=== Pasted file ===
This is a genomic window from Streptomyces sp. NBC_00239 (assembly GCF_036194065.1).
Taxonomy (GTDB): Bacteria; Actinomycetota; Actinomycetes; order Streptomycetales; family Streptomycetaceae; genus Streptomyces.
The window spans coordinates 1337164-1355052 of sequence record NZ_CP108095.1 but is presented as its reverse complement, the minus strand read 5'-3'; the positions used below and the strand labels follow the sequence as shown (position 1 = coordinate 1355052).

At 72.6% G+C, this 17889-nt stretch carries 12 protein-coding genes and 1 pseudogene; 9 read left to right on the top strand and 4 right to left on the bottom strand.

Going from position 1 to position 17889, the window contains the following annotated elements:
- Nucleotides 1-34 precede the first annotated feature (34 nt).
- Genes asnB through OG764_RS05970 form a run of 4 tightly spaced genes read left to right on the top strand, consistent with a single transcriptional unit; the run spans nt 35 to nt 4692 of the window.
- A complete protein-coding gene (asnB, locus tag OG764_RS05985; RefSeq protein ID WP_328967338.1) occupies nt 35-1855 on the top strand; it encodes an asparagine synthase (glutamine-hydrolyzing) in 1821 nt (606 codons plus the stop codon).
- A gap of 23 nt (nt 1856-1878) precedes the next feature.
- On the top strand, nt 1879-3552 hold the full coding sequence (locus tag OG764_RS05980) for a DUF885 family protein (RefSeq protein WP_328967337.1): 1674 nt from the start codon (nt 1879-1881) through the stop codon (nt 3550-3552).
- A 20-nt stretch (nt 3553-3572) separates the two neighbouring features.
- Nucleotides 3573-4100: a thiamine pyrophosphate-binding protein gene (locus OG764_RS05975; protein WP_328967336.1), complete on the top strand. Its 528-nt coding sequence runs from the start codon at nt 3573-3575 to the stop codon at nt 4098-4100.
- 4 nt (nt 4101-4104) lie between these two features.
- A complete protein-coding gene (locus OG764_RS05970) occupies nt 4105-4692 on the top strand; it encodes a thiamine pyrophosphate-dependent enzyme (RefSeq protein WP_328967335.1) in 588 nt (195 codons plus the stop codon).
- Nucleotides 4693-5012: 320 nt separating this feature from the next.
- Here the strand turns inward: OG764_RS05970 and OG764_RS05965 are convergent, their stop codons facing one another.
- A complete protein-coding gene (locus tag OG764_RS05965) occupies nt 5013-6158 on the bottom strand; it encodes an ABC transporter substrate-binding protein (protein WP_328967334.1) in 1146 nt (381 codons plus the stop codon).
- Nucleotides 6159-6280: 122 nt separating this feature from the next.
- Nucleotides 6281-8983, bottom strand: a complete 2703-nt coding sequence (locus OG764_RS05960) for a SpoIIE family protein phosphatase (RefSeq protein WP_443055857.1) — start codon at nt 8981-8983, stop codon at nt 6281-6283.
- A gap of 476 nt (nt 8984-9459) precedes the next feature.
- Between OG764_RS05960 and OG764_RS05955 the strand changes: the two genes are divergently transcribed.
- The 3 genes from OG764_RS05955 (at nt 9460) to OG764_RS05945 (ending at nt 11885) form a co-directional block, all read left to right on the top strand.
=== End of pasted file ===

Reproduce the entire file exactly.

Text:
This is a genomic window from Streptomyces sp. NBC_00239 (assembly GCF_036194065.1).
Taxonomy (GTDB): Bacteria; Actinomycetota; Actinomycetes; order Streptomycetales; family Streptomycetaceae; genus Streptomyces.
The window spans coordinates 1337164-1355052 of sequence record NZ_CP108095.1 but is presented as its reverse complement, the minus strand read 5'-3'; the positions used below and the strand labels follow the sequence as shown (position 1 = coordinate 1355052).

At 72.6% G+C, this 17889-nt stretch carries 12 protein-coding genes and 1 pseudogene; 9 read left to right on the top strand and 4 right to left on the bottom strand.

Going from position 1 to position 17889, the window contains the following annotated elements:
- Nucleotides 1-34 precede the first annotated feature (34 nt).
- Genes asnB through OG764_RS05970 form a run of 4 tightly spaced genes read left to right on the top strand, consistent with a single transcriptional unit; the run spans nt 35 to nt 4692 of the window.
- A complete protein-coding gene (asnB, locus tag OG764_RS05985; RefSeq protein ID WP_328967338.1) occupies nt 35-1855 on the top strand; it encodes an asparagine synthase (glutamine-hydrolyzing) in 1821 nt (606 codons plus the stop codon).
- A gap of 23 nt (nt 1856-1878) precedes the next feature.
- On the top strand, nt 1879-3552 hold the full coding sequence (locus tag OG764_RS05980) for a DUF885 family protein (RefSeq protein WP_328967337.1): 1674 nt from the start codon (nt 1879-1881) through the stop codon (nt 3550-3552).
- A 20-nt stretch (nt 3553-3572) separates the two neighbouring features.
- Nucleotides 3573-4100: a thiamine pyrophosphate-binding protein gene (locus OG764_RS05975; protein WP_328967336.1), complete on the top strand. Its 528-nt coding sequence runs from the start codon at nt 3573-3575 to the stop codon at nt 4098-4100.
- 4 nt (nt 4101-4104) lie between these two features.
- A complete protein-coding gene (locus OG764_RS05970) occupies nt 4105-4692 on the top strand; it encodes a thiamine pyrophosphate-dependent enzyme (RefSeq protein WP_328967335.1) in 588 nt (195 codons plus the stop codon).
- Nucleotides 4693-5012: 320 nt separating this feature from the next.
- Here the strand turns inward: OG764_RS05970 and OG764_RS05965 are convergent, their stop codons facing one another.
- A complete protein-coding gene (locus tag OG764_RS05965) occupies nt 5013-6158 on the bottom strand; it encodes an ABC transporter substrate-binding protein (protein WP_328967334.1) in 1146 nt (381 codons plus the stop codon).
- Nucleotides 6159-6280: 122 nt separating this feature from the next.
- Nucleotides 6281-8983, bottom strand: a complete 2703-nt coding sequence (locus OG764_RS05960) for a SpoIIE family protein phosphatase (RefSeq protein WP_443055857.1) — start codon at nt 8981-8983, stop codon at nt 6281-6283.
- A gap of 476 nt (nt 8984-9459) precedes the next feature.
- Between OG764_RS05960 and OG764_RS05955 the strand changes: the two genes are divergently transcribed.
- The 3 genes from OG764_RS05955 (at nt 9460) to OG764_RS05945 (ending at nt 11885) form a co-directional block, all read left to right on the top strand.